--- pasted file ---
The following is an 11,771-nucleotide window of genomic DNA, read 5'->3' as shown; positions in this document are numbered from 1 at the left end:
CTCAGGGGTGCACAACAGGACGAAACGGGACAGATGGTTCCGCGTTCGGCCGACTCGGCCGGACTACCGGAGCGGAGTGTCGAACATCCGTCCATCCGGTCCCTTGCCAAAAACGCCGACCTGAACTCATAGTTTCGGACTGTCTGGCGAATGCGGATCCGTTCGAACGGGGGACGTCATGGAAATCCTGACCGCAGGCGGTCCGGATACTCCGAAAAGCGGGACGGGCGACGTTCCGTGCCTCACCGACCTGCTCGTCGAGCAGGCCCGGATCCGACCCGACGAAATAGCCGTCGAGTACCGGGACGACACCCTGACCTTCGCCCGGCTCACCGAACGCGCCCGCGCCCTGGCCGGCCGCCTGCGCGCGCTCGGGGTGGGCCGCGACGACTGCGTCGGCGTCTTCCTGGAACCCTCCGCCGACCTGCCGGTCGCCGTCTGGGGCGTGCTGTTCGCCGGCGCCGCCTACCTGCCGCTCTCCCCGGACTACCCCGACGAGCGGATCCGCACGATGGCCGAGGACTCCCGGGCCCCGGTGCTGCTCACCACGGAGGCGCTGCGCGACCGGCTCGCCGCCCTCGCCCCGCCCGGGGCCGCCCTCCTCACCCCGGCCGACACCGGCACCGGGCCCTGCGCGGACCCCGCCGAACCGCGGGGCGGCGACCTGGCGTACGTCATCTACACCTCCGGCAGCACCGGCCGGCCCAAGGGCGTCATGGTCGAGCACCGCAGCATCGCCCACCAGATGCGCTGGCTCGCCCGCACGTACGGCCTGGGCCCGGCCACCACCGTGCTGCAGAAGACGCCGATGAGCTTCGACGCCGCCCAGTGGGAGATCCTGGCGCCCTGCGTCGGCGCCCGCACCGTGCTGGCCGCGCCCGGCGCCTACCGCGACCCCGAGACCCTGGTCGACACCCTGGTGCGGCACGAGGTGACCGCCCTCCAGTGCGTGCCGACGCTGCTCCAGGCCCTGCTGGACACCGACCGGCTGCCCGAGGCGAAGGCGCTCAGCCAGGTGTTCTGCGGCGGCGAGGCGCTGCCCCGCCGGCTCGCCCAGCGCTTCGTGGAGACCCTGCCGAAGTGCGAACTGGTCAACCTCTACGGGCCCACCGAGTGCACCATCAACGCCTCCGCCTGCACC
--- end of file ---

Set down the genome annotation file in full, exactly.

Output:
The following is an 11,771-nucleotide window of genomic DNA, read 5'->3' as shown; positions in this document are numbered from 1 at the left end:
CTCAGGGGTGCACAACAGGACGAAACGGGACAGATGGTTCCGCGTTCGGCCGACTCGGCCGGACTACCGGAGCGGAGTGTCGAACATCCGTCCATCCGGTCCCTTGCCAAAAACGCCGACCTGAACTCATAGTTTCGGACTGTCTGGCGAATGCGGATCCGTTCGAACGGGGGACGTCATGGAAATCCTGACCGCAGGCGGTCCGGATACTCCGAAAAGCGGGACGGGCGACGTTCCGTGCCTCACCGACCTGCTCGTCGAGCAGGCCCGGATCCGACCCGACGAAATAGCCGTCGAGTACCGGGACGACACCCTGACCTTCGCCCGGCTCACCGAACGCGCCCGCGCCCTGGCCGGCCGCCTGCGCGCGCTCGGGGTGGGCCGCGACGACTGCGTCGGCGTCTTCCTGGAACCCTCCGCCGACCTGCCGGTCGCCGTCTGGGGCGTGCTGTTCGCCGGCGCCGCCTACCTGCCGCTCTCCCCGGACTACCCCGACGAGCGGATCCGCACGATGGCCGAGGACTCCCGGGCCCCGGTGCTGCTCACCACGGAGGCGCTGCGCGACCGGCTCGCCGCCCTCGCCCCGCCCGGGGCCGCCCTCCTCACCCCGGCCGACACCGGCACCGGGCCCTGCGCGGACCCCGCCGAACCGCGGGGCGGCGACCTGGCGTACGTCATCTACACCTCCGGCAGCACCGGCCGGCCCAAGGGCGTCATGGTCGAGCACCGCAGCATCGCCCACCAGATGCGCTGGCTCGCCCGCACGTACGGCCTGGGCCCGGCCACCACCGTGCTGCAGAAGACGCCGATGAGCTTCGACGCCGCCCAGTGGGAGATCCTGGCGCCCTGCGTCGGCGCCCGCACCGTGCTGGCCGCGCCCGGCGCCTACCGCGACCCCGAGACCCTGGTCGACACCCTGGTGCGGCACGAGGTGACCGCCCTCCAGTGCGTGCCGACGCTGCTCCAGGCCCTGCTGGACACCGACCGGCTGCCCGAGGCGAAGGCGCTCAGCCAGGTGTTCTGCGGCGGCGAGGCGCTGCCCCGCCGGCTCGCCCAGCGCTTCGTGGAGACCCTGCCGAAGTGCGAACTGGTCAACCTCTACGGGCCCACCGAGTGCACCATCAACGCCTCCGCCTGCACC